Nuclear power in space
Nuclear power in space is the use of nuclear power in outer space, typically either small fission systems or radioactive decay for electricity or heat. Another use is for scientific observation, as in a Mössbauer spectrometer. One common type is a radioisotope thermoelectric generator, which has been used on many space probes and on manned lunar missions, and another is small fission reactors for Earth observation satellites such as the TOPAZ nuclear reactor. A radioisotope heater unit provides heat from radioactive decay of a material and can potentially produce heat for decades.
Russia has sent about 40 reactors into space and its TOPAZ-II reactor can produce 10 kilowatts. The Romashka reactor family uses uranium and direct thermoelectric conversion to electricity, rather than using a heated fluid to drive a turbine. The United States tested a nuclear reactor in space for 43 days in 1965. While not yet tested in space, the test of the Demonstration Using Flattop Fission (DUFF) on September 13, 2012 was the first test of a nuclear reactor power system for space since then.
Examples of nuclear power for space propulsion systems include nuclear electric rocket (nuclear electric propulsion), radioisotope rocket, and radioisotope electric propulsion (REP). One of the more explored is the nuclear thermal rocket, which was tested in the NERVA program. See also Category:Nuclear spacecraft propulsion (category link).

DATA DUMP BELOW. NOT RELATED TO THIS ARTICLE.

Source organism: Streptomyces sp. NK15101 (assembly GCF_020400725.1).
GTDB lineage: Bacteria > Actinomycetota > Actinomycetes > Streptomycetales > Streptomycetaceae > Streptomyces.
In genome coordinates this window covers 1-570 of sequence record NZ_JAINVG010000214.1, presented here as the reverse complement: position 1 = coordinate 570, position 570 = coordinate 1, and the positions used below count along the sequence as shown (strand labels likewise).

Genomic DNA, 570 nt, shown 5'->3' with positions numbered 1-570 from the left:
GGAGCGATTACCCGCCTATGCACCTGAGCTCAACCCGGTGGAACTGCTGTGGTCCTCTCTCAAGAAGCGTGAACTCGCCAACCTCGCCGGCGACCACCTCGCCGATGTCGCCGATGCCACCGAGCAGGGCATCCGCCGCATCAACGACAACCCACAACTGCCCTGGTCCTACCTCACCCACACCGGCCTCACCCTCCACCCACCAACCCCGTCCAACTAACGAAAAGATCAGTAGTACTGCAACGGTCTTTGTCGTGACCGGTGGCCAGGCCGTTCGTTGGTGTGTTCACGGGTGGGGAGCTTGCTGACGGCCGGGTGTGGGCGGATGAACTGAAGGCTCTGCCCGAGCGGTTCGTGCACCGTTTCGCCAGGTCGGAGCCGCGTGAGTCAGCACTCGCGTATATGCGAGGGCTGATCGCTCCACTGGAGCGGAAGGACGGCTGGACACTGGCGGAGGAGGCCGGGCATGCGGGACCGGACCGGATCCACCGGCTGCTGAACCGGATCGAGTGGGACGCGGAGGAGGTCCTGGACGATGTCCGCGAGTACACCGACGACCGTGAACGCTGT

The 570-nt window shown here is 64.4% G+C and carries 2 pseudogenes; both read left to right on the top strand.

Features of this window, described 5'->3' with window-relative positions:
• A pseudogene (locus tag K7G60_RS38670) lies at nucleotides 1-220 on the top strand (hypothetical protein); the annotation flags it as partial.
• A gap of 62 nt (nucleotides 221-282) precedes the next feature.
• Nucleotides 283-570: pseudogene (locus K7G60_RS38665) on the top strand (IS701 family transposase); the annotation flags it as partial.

While solar power is much more commonly used, nuclear power offers great advantages in many areas. Solar cells, although efficient, can only supply energy to spacecraft in orbits where the solar flux is sufficiently high, such as low Earth orbit and interplanetary destinations close enough to the Sun. Unlike solar cells, nuclear power systems function independently of sunlight, which is necessary for deep space exploration. Nuclear reactors are especially beneficial in space because of their lower weight-to-capacity ratio than solar cells. Therefore, nuclear power systems take up much less space than solar power systems. Compact spacecraft are easier to orient and direct in space when precision is needed. Estimates of nuclear power, which can power both life support and propulsion systems, suggest that use of these systems can effectively reduce both cost and mission length.
Selected applications and/or technologies for space include
- Radioisotope thermoelectric generator
- Radioisotope heater unit
- Radioisotope piezoelectric generator
- Radioisotope rocket
- Nuclear thermal rocket
- Nuclear pulse propulsion
- Nuclear electric rocket
For more than fifty years, radioisotope thermoelectric generators (RTGs) have been the United States’ main power source in space. RTGs offer many benefits; they are relatively safe and maintenance-free, resilient under harsh conditions, and can operate for decades. RTGs are particularly desirable for use in parts of space where solar power is not a viable power source. Dozens of RTGs have been implemented to power 25 different US spacecrafts, some of which have been operating for more than 20 years. The Stirling Radioisotope Generator (SRG) produces roughly four times the electric power as an RTG, but it has yet to be implemented on an actual mission. NASA plans to utilize two advanced SRGs to explore Titan in the distant future. Radioactive heater units (RHUs) are also used on spacecrafts to warm scientific instruments to the proper temperature so they operate efficiently.
Extremely slow-decaying radioisotopes have been proposed for use on realistic interstellar probes with multi-decade lifetimes.
Fission systems may be utilized to power a spacecraft’s heating or propulsion systems.